After the results were announced Lowassa refused to recognise the victory of Magufuli. He said: “I have lost the battle but not the war”. He added that he would remain in active politics after losing the elections which he said had been rigged. However, in view of the size of the victory of Dr Magufuli, most Tanzanians appeared to accept that he did win.
During the campaign the candidates promised many things. Among them that hawkers would be free to display their wares wherever they chose, small traders would have unlimited access to loans and education would be free. Lowassa promised that petty traders and motorcycle taxi operators would not be harassed by the police. Dr Magufuli added women food vendors to this list. He also promised TSh 50 million to every village for lending to entrepreneurs.
Lowassa would reduce income tax. He also promised to form a committee to resolve conflicts between pastoralists and farmers. He would have a removal of traffic jams in the capital and have electricity and piped water across the country.
The predominant word during the election was ‘CHANGE’, used by all parties. The opposition coalition of CHADEMA, CUF, NCCR – Mageuzi and the National League for Democracy (NLD) largely held together during the campaign as parties negotiated about the actual seats in which they would be allowed to stand.
Under new rules, the presidential results published by the Electoral Commissions on the mainland and Zanzibar would be final and no challenges would be allowed in the courts.
During the campaign several well-known members of the CCM party defected to the opposition group of parties in UKAWA. They included the party’s ideological guru Kingunge Ngombale-Mwiru, former Prime Minister Frederick Sumaye, Hassan Moyo who was prominently involved in the 1964 Zanzibar revolution, Lawrence Masha, a former home affairs minister, and a former Secretary-General of the East African Commission, Juma Mwapachu. In most cases, these defections were seen as linked to Lowassa’s decision to leave CCM and join CHADEMA.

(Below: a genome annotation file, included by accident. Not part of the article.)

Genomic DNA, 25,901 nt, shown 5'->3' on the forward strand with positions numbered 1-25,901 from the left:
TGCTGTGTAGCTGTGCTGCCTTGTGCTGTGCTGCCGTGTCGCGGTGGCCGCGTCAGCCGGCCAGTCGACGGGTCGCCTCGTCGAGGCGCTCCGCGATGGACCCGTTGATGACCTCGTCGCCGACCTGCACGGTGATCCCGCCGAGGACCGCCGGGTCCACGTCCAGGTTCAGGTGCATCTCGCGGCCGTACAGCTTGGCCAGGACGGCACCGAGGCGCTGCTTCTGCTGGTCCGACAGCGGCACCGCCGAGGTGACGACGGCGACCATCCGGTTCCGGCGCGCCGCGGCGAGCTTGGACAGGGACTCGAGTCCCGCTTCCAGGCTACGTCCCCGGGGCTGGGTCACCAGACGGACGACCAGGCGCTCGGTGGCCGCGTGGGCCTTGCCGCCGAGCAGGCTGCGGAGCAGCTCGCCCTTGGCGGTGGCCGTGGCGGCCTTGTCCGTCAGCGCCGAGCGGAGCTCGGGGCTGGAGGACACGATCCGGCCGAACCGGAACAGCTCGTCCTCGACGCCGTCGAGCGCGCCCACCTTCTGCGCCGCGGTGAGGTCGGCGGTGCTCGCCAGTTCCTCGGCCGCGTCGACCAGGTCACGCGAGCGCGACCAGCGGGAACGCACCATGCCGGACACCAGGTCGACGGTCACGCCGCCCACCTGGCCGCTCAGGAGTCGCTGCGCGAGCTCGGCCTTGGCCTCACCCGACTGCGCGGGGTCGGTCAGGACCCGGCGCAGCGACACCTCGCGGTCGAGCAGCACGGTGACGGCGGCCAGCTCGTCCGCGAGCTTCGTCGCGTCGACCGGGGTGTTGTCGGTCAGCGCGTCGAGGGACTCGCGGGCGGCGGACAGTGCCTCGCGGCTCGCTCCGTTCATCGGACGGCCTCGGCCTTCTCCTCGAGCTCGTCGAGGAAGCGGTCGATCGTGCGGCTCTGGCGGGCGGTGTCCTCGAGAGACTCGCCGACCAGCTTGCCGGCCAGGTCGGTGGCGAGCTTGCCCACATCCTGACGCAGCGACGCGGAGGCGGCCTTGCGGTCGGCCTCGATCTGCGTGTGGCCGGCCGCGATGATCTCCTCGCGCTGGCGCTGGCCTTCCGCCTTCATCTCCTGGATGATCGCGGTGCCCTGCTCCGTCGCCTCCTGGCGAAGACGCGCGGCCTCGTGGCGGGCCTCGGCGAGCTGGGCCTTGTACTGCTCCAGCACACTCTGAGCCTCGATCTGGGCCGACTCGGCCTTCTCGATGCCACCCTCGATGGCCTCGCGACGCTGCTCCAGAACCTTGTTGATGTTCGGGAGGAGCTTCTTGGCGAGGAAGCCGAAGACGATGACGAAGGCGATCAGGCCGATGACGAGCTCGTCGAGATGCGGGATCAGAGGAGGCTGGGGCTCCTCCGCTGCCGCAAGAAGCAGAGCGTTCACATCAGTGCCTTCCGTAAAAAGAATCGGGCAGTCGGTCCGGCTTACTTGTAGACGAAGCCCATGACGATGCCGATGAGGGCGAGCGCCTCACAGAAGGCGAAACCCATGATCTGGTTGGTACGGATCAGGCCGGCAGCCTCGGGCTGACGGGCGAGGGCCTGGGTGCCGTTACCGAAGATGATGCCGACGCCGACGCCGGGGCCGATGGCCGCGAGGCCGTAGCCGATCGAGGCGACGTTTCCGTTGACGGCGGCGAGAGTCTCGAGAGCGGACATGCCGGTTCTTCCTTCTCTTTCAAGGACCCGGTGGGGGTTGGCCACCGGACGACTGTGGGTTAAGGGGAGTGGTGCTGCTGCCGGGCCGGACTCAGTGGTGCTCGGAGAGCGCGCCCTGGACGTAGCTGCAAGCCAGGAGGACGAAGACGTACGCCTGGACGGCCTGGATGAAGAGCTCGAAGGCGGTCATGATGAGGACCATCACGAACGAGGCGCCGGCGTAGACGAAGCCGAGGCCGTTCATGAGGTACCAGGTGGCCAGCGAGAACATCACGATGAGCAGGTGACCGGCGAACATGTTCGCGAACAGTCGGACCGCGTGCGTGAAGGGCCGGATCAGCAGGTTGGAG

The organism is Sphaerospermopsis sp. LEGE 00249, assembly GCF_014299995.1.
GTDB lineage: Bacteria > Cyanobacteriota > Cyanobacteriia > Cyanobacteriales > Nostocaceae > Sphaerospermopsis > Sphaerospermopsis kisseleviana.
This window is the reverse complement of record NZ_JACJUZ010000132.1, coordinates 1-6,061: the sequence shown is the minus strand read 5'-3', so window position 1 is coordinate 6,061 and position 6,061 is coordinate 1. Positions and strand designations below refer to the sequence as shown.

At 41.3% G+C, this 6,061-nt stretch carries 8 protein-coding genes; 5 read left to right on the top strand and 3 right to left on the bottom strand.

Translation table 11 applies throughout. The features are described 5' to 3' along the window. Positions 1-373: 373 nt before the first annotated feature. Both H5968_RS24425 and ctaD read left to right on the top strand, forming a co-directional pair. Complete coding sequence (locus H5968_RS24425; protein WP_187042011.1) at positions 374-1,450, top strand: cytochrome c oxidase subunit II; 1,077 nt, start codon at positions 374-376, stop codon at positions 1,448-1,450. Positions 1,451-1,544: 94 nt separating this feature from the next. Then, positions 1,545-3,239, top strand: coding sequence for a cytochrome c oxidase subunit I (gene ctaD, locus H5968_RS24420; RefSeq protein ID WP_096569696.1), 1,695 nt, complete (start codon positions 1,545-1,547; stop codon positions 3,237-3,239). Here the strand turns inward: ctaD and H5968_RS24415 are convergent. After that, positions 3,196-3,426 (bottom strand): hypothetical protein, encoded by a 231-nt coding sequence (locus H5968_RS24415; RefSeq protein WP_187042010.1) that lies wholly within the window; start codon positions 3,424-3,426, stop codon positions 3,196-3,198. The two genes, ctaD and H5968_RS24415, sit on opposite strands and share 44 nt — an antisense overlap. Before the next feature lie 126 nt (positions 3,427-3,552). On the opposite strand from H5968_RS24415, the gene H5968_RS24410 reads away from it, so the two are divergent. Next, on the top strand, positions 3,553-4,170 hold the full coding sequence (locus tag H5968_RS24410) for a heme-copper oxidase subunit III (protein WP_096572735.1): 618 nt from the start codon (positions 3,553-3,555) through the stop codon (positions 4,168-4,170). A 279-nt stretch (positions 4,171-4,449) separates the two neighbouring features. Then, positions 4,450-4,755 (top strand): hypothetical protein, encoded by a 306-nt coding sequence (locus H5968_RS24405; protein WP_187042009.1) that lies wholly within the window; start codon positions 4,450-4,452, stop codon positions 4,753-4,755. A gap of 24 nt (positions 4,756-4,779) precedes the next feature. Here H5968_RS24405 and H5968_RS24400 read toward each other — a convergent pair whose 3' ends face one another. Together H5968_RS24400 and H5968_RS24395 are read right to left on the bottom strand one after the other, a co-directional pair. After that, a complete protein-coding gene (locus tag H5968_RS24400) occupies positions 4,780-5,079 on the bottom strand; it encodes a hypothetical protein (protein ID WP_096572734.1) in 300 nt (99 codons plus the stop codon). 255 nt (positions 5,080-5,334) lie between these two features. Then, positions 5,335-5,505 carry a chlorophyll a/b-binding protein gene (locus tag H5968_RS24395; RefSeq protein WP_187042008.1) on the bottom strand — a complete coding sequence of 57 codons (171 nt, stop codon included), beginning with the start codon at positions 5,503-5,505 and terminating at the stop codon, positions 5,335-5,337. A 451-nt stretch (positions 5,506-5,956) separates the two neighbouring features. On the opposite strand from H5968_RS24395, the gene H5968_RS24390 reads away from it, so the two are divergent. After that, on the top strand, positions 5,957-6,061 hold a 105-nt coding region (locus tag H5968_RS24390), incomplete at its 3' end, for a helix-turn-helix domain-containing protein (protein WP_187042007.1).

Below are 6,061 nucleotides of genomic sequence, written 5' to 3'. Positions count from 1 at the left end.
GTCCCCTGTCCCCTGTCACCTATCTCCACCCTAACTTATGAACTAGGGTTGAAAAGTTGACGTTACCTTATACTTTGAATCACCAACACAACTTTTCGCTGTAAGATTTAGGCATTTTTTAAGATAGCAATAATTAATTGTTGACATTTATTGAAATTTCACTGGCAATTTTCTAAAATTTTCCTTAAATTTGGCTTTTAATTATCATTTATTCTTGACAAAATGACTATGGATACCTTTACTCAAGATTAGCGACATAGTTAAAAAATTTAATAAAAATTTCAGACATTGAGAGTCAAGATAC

During the final stages of the election count the police raided and seized 24 computers from an office used by the ‘Tanzanian Civil Society Consortium on Election Observation’. They also arrested 36 data clerks at the centre. They suspected the centre was collecting, tallying and distributing election results to the public, contrary to a recently passed law. After five hours the personnel were released but the equipment remained in the possession of the Police.
The police also entered a CHADEMA election data centre and arrested 166 people, in connection with unlawful posting to the social media network of unverified election results’ contrary to new regulations. The police said that they were trying to establish the motivation behind their action, who the results were for, who paid for them and what they wanted to do with the results in future. The police said that, if mishandled, the figures could result in a breach of the peace if they were different from those published officially.
At a big ceremony in the Uhuru Stadium in Dar es Salaam, former President Kikwete arrived in a State House open car, waving from right to left to applause across the stadium. He received a 21-gun salute before inspecting his last guard of honour as Head of State. Deafening cheers greeted him as he proceeded to the dais to witness the swearing in of Dr Magufuli and Vice President-elect Samia Hassan Suluhu from Zanzibar, both of whom took their oaths of office before Chief Justice Mohammed Othman. Dr Magufuli took the oath and was then presented with the country’s Constitution before sitting on a traditional stool and being presented with a shield and spear.
53% of all registered voters in the election were women compared with 48% in 2010. However, women made up only 19% of those nominated by their parties as candidates. This is one of the reasons why in Tanzania a number of special seats are allocated in parliament for persons nominated by their parties in numbers proportional to the number of seats they have won in parliament.